Aside from the spectacular Alhambra, we visited Córdoba Cathedral which started life as a Mosque but now has a Catholic Cathedral embedded into its structure. Before visiting the Cathedral I could not understand how a building could be both a Mosque and a Cathedral but David, our guide, explained the uniqueness of the building - where visitors can appreciate the harmonious mixture of architecture from both faiths.
The trip was the perfect way to meet other students with similar interests because, although not all students studied religion, they all had genuine interests in the faiths and culture which we enjoyed discussing during our free time.
I would urge anyone thinking of taking part in an RCS trip to sign-up so that you don’t miss the opportunity to visit magical places and learn from experts in the company of like-minded students. A truly amazing experience – never to be forgotten."
Steve Marshall said: "The RCS field trip to the amazing city of Istanbul was a fantastic opportunity for students to encounter where east meets west and to place a foot in two continents on the same day. I was overwhelmed and inspired by the beauty of the setting sun over the magnificent Blue Mosque and the equally breathtaking."Aghia Sophia" our intensive tour of the landmarks encapsulated the multi cultural gateway where ancient meets new from the Roman city walls to the Ottoman architecture of Baroc style in the Dolmabahce Palace to the Islamic and early Christian art works of the Aghia Sophia and Topkapi Palace. My highlight was to reach the ripe old age of fifty five with a Turkish bath at the Cemberlitas Hamami, the oldest in the city and to join some of my Muslim class mates at the early morning prayers at the Blue Mosque. The culture and people are warm, friendly, and most inviting. The immensity of the city is breathtaking and it was with saddened hearts we returned home from what has become a life changing experience for all of us that had the pleasure of sharing, not only what the city had to offer but what we together as a group shared. I would wholeheartedly recommend any trip organized by the RCS team."
Danielle Hover said: “Auschwitz was a trip of a lifetime, not only did it provide time for me to get to know people on my course but allowed me to engage with people in other years on other courses. The concentration camps (Auschwitz and Birkenhau) were two places I will never forget, the knowledge and emotion I came away with that day is something that will stay with me for life. I would definitely visit Poland again and the price of food and drink may be a contributing factor to my return.”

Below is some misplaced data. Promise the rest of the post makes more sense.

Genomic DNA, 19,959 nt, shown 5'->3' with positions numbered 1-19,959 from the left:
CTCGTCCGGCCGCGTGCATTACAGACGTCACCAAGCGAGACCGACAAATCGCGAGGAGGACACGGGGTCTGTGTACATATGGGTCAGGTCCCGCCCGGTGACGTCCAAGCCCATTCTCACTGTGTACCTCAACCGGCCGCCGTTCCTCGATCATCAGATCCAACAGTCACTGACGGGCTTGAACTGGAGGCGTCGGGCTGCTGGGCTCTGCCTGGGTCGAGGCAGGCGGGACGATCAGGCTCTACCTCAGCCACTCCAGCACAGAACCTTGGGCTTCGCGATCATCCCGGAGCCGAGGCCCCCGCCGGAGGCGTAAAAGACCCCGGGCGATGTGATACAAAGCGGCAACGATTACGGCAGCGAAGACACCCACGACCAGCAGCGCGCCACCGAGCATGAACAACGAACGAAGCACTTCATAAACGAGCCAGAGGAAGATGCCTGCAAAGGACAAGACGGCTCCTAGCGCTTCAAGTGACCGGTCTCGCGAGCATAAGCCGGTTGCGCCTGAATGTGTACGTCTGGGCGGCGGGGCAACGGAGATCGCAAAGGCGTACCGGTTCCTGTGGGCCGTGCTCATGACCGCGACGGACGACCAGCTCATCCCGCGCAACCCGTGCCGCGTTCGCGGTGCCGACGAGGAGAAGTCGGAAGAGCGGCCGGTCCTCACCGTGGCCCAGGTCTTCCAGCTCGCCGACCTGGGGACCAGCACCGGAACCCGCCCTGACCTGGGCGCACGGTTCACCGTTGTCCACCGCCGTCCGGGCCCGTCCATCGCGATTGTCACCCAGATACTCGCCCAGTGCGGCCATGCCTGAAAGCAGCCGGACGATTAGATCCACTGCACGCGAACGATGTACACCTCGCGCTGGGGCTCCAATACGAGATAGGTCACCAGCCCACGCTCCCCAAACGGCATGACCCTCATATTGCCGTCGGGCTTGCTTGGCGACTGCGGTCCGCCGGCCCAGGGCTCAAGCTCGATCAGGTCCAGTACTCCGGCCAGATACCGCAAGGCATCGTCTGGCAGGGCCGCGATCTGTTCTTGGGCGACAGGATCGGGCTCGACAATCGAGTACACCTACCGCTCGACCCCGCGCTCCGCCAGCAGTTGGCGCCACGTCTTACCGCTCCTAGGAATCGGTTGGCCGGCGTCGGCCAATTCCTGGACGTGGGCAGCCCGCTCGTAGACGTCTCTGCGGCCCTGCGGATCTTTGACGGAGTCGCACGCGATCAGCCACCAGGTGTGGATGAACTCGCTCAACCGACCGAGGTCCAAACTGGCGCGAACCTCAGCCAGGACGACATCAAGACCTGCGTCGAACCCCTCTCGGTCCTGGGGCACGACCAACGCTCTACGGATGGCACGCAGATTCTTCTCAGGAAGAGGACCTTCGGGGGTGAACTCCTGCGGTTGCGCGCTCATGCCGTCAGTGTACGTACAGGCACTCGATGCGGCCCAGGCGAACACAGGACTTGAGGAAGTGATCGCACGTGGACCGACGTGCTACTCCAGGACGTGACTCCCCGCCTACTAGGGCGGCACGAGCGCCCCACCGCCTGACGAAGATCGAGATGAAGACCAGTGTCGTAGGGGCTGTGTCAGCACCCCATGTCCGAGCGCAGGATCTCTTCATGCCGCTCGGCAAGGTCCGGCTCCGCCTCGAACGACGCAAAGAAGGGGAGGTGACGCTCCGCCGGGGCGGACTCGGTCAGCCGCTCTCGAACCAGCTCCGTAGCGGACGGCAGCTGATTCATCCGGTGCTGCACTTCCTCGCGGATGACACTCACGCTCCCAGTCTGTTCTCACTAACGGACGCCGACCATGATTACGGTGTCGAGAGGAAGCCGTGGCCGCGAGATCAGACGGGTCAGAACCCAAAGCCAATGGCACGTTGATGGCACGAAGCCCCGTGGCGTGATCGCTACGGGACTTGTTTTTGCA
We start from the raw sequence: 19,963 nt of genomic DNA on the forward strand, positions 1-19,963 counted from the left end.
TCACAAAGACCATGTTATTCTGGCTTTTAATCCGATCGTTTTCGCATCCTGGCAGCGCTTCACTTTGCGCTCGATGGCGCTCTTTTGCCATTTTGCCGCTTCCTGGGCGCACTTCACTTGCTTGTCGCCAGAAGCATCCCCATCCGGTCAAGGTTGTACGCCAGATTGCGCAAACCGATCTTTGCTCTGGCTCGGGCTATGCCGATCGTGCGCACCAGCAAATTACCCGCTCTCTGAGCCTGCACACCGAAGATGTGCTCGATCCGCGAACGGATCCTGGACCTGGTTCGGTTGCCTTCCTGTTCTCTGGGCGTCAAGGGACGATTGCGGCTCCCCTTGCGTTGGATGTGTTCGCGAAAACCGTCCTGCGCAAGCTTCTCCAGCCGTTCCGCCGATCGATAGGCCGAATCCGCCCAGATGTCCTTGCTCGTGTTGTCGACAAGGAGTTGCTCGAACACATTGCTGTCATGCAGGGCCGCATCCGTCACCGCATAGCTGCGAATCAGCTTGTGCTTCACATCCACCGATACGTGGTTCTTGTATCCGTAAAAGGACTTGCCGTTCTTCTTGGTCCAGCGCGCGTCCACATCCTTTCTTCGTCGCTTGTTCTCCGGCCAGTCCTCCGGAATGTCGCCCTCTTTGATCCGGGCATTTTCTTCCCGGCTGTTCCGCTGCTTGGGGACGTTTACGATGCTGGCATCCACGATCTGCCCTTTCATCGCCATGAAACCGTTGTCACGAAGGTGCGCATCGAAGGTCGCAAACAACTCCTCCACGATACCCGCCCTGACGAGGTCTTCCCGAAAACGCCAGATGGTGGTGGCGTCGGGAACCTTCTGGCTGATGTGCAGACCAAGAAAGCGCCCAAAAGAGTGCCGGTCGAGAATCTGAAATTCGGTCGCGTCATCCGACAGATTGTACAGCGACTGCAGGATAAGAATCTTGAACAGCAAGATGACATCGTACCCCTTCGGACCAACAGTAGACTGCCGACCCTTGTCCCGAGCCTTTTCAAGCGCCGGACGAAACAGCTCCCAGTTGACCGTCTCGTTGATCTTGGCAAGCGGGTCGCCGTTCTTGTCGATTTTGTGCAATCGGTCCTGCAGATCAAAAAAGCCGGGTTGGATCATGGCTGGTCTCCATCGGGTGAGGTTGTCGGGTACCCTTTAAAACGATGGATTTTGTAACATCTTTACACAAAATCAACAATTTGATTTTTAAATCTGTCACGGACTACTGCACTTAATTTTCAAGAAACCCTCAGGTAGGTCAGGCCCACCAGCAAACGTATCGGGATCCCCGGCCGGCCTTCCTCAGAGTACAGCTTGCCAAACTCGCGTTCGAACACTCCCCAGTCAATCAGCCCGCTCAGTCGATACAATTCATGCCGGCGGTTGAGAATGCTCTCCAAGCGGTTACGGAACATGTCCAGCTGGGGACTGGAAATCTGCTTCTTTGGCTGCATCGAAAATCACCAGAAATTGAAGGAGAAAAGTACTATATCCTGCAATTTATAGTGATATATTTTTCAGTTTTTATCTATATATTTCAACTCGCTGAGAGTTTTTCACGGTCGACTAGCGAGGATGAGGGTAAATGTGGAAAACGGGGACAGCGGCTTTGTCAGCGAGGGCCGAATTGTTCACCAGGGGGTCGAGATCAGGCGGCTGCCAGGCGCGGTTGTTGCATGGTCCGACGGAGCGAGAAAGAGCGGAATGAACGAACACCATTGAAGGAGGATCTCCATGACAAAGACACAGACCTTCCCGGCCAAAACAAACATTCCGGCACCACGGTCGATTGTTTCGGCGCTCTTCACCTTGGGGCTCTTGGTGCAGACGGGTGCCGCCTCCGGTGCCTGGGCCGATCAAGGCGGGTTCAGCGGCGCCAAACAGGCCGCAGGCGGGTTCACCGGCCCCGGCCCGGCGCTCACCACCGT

Jason Chadwick, 2nd year BA Hons Religion, Culture and Society student, said: “My experience at Auschwitz was mind blowing, I thought I had prepared myself for the trip ahead but I hadn’t. The feelings and emotions that overcome you are frightening; however I do not regret the trip at all. What I saw in those three days will always be memories in my mind and the excursions taught me a lot. I would definitely recommend this trip to all Religion, Culture and Society students because you will engage more with your peers and develop new friendships whilst learning about one of the most horrific stories to date. The food and drink is also brilliant and the group had a ball together, particularly in the evening!"
Katie Crompton, 2nd year BA Hons Religion, Culture and Society student said: “Rome was an amazing experience, and I would recommend anyone to go as it is a beautiful city. I was overwhelmed with the beautiful sites, from the Coliseum to the Vatican to the Trevi Fountain; all breath-taking and historically interesting. The place is just amazing. The time that we spent there was packed, we travelled to new and exciting landmarks every day and enjoyed free time together most evenings – it was fantastic – I only wish we had stayed longer! The trip to Rome has been a personal highlight for me, not only as part of the Religion, Culture and Society course but as part of my own life experience. I would highly recommend this, or any RCS trip, to students. RCS trips far exceed any expectations that you may have.”
Judith Ward, 2nd year student said: “The trip to Rome was a great experience, and one that I will never forget. As a combined honours student I enquired through RCS, and even though there was limited places I managed to get one. I did not know all the students that were participating in the trip, but that was good because meeting the other students and lecturers made the experience more interesting and exciting. The Rome trip was educational and great fun at the same time. During the days we visited the main attractions such as the Coliseum, Piazza Navona, Trevi Fountain, The Vatican – museum & Sistine Chapel - etc.
We had tour guides with us whilst we were over there so that they could explain the history and culture behind the main attractions. At night we would go for meals together, walks and shopping. Although most of our evening was ‘free time’ we usually stayed together as a group because everyone enjoyed each other’s company and we had such a laugh together. If I had the opportunity I would definitely go again, and I loved the fact that I made new friends and I still keep in touch with them.”